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Review: Helen Reddy biopic 'I Am Woman' sings familiar tune

Biopic on '70s music star feels like a music movie greatest hits collection

Adam Graham
Detroit News Film Critic

She is woman, but the Helen Reddy biopic doesn't roar. 

"I Am Woman" is a mostly by-the-numbers, pedestrian telling of Reddy's story. It takes the tale of one of the biggest acts of the 1970s and reduces her to an episode of VH1's  "Behind the Music." 

Evan Peters and Tilda Cobham-Hervey in "I Am Woman."

Tilda Cobham-Hervey is Reddy, the Australian who came to New York in 1966 to be a star. 

What she found was lecherous record company execs who dismissively called her "sweetheart" and shady promoters who paid her backing band more than her. But when she meets Jeff Wald (Evan Peters), he promises to make her career. "You be the show," he tells her, "I'll be the business." 

And if you have that trite line on your biopic cliché bingo sheet, hopefully you also have "scene where record execs dismiss big hit-to-be," "scene where children are upset that career has taken precedence over home life" and "scene where coked-out manager falls to knees to snort drugs off of carpet." "I Am Woman" hits all of them, and then some.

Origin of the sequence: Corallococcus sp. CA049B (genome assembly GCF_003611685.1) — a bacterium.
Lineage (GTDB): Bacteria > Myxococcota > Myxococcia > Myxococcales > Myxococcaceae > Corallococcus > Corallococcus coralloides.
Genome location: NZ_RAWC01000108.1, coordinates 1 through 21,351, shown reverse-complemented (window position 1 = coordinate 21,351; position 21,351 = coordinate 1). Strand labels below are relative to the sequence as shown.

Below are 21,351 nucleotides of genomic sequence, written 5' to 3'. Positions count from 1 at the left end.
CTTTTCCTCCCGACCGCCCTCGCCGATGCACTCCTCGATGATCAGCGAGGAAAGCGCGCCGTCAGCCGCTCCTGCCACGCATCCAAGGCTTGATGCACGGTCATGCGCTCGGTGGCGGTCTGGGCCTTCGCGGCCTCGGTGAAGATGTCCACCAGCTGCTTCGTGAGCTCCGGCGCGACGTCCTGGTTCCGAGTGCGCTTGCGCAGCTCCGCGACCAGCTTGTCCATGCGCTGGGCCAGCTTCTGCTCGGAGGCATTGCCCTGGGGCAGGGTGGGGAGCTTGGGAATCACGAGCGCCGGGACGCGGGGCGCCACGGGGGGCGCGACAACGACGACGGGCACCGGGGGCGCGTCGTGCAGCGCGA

What keeps it afloat is Cobham-Hervey's steely performance as Reddy, which never wavers even as Emma Jensen's script plays the familiar tune of so many music movies. And it passes up on big questions of what happened to Reddy's career: why did her career essentially stop in 1983? And why is her legacy largely unknown to today's audiences? 

Perhaps that's what "I Am Woman" sets out to fix. It manages to shine a light on Reddy and her work, beyond "I Am Woman" and the mom-rock image she embodied. But it doesn't dig deep to tell the story of who she was, what drove her and what made her persevere. "I Am Woman" tells the story of the star, but not the woman.

'I Am Woman'


Not rated: Language, drug use

Running time: 116 minutes